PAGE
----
By Melissa Fossum
By Lauren Wise
By New Times
By Amanda Savage
By Jason P. Woodbury
By Troy Farah
By New Times
Timeless indeed, but also precisely of the moment, the 30-year-old mixed-race London deejay/graffiti artist named Goldie has accomplished something exceedingly rare with his debut album: Like Dylan's Highway 61 Revisited, Coltrane's A Love Supreme and maybe a handful of other recordings, Timeless firmly plants itself for the ages by capturing this very moment in music and, by extension, society.
Timeless signifies with words--but much more so through its impressionistic music--a sonic and emotional climate completely at peace with its past and in synch with the future. Hard-bop, soul, hip-hop, techno, acid jazz, trip-hop and, now, with Goldie's keen commercial deliverance, jungle.
An intensely urban variation of techno made from hyperbreak beats and dub bass lines, jungle unites black and white, underground and hip-hop, American and British dance-club music like a block-party rave in a run-down dance hall.
With Timeless, though, Goldie achieves more: He brings the music out of the clubs and into the popular consciousness by applying jungle's hypnotic beat--so fast it sprays sound, and so dense it threatens to become one eternal pulse--to jazz instrumentation, hip-hop samples, ambient washes and the soulful vocals of Diane Charlemagne and Lorna Harris, who belt and cry here like Marvin Gaye at his most vital.
Framed by two gorgeously melancholic epics--the 21-minute title suite (which contains Goldie's hit, "Inner City Life") and the 12minute, live jazz "Sea of Tears"--and sprinkled with thrilling industrial grinds ("Saint Angel") and sweet jazz-soul trips ("State ofMind"), Timeless has a subtle allinclusiveness that seems to beckon us irresistibly into today.--Roni Sarig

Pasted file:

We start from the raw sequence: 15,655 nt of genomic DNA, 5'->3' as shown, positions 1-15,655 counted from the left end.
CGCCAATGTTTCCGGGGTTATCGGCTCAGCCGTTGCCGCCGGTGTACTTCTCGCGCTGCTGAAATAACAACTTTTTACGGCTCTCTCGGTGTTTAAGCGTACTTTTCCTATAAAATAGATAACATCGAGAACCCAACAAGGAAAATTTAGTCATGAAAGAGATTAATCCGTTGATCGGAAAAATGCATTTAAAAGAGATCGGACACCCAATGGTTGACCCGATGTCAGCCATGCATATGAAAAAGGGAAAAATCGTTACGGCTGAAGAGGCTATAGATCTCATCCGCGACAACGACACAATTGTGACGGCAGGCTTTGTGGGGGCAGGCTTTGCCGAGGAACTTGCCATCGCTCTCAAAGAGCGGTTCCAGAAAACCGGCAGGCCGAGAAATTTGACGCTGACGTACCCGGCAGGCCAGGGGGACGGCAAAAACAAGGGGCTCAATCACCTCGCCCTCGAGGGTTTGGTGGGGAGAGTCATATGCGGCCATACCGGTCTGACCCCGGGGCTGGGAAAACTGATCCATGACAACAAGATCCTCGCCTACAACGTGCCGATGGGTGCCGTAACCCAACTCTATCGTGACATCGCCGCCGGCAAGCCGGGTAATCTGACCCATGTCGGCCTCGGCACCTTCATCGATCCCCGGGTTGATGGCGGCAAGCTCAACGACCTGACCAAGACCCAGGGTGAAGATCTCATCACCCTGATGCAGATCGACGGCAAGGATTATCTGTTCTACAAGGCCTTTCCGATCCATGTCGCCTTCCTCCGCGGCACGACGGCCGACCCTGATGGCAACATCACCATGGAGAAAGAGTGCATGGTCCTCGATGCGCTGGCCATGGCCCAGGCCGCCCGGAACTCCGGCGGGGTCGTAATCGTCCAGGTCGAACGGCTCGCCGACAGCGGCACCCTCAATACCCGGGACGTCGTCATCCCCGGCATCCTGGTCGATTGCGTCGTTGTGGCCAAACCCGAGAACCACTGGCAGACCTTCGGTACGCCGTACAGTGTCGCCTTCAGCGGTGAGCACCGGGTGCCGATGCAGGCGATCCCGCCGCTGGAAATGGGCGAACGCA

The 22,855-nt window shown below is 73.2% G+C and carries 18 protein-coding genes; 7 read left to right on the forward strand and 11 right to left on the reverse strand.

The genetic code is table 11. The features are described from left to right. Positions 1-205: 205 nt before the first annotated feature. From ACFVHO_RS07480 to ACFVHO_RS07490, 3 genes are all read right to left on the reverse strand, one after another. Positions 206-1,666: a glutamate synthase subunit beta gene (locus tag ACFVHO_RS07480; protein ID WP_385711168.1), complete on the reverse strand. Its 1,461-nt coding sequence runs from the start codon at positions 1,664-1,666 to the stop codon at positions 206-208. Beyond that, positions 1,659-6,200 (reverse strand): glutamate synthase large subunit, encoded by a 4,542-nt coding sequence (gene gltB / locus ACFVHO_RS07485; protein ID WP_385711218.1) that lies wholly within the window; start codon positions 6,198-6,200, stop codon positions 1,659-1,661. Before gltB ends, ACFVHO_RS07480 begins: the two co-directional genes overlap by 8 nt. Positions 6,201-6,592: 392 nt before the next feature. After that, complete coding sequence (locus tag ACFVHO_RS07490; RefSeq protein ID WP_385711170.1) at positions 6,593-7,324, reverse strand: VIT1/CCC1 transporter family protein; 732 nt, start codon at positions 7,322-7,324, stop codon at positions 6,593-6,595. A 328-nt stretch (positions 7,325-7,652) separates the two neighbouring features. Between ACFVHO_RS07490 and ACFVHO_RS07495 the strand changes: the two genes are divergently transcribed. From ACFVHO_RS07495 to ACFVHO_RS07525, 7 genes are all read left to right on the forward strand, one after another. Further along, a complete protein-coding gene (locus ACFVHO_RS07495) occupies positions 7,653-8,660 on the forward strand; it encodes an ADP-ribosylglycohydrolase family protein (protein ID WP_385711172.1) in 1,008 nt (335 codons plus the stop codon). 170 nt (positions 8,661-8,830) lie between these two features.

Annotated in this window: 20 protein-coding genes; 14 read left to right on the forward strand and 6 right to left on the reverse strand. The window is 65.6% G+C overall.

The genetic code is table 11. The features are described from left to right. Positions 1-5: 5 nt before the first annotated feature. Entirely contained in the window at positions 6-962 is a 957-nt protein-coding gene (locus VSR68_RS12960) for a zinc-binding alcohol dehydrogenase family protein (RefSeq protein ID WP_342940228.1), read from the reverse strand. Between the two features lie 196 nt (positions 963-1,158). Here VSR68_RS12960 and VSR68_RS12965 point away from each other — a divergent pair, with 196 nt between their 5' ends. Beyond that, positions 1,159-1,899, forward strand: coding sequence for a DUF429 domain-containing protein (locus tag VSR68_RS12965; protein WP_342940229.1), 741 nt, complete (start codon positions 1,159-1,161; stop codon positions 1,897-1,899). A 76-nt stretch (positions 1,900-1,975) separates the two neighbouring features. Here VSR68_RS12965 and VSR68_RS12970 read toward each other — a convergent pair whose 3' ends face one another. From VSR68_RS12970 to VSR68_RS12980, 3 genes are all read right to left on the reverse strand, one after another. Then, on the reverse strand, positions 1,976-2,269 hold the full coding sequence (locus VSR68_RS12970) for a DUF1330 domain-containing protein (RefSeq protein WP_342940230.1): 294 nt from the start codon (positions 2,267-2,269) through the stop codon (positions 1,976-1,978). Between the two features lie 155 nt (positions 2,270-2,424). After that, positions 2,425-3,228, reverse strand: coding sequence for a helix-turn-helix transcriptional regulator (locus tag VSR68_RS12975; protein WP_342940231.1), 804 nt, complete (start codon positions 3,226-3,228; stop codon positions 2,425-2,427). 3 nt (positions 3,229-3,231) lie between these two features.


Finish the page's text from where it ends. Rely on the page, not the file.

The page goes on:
The funky debut of Chicago's 5ive Style is an instrumental low-fi skip-hop through familiar sounds and beats made new. The smiles begin on the opening cut, "Deep Marsh," which sounds like a remnant from Captain Beefheart's Clear Spot sessions. 5ive Style's stop 'n' start power funk shows up again on "Round Up," which closes with a monster series of chord progressions, and again on "Apple Pie," a fat '70s groove that reaches back to Herbie Hancock's Headhunters for inspiration.
If 5ive Style's debut has a fault, it's that the disc peters out toward the end. Some of the album's later songs, like the loping Beefheartian romp "Waiting on the Eclipse," drag themselves home. The final cut, the spidery "Sure Is Hot," sure isn't.
But 5ive Style's low points are still higher than most, and the CD's simpler joys make more complicated rhythm-oriented acts seem silly. If funk ever has its own punk revolution, let it begin here.--Ted Simons
With his single "Gangsta's Paradise" (off the Dangerous Minds soundtrack) the biggest pop hit of the year, Coolio has risen above the rap game to certified stardom. But, while mainstream fame is often the kiss of death for rappers (Hammer, can you hear me?), Coolio manages to top the pops and avoid the disdain of hip-hop purists by sculpting one of the best please-all campaigns since Bill Clinton's run in '92.
Gangsta's Paradise, Coolio's second album, deftly toes the border between Compton hard-core and Hollywood friendly.
Attribute Coolio's commercial success to his skill with interpolation. Where Hammer had Rick James' "Super Freak" to build from, Gangsta's Paradise has Kool and the Gang's "Too Hot," Smokey Robinson's "Cruisin'," Sly Stone's "You Caught Me Smiling" and Billy Paul's "Me and Mrs. Jones."
Coolio makes the pop charts when other rappers don't because of his songs: Theyhave irresistible hooks and choruses. But Gangsta's Paradise also stays rooted incurrent West Coast rap flavors with thesmooth groove of "Geto Highlites" andthe deep funk of "Excersise Yo' Game."
Though he plays nice with raps about respecting women and raising children, Coolio covers all bases with tracks like "Kinda High, Kinda Drunk" and "Recoup This," a skit depicting a brutal murder. But, as on last year's Fantastic Voyage, Coolio comes across most clearly on party jams like "Sumpin' New," where the good times rise above the contradictions.--Roni Sarig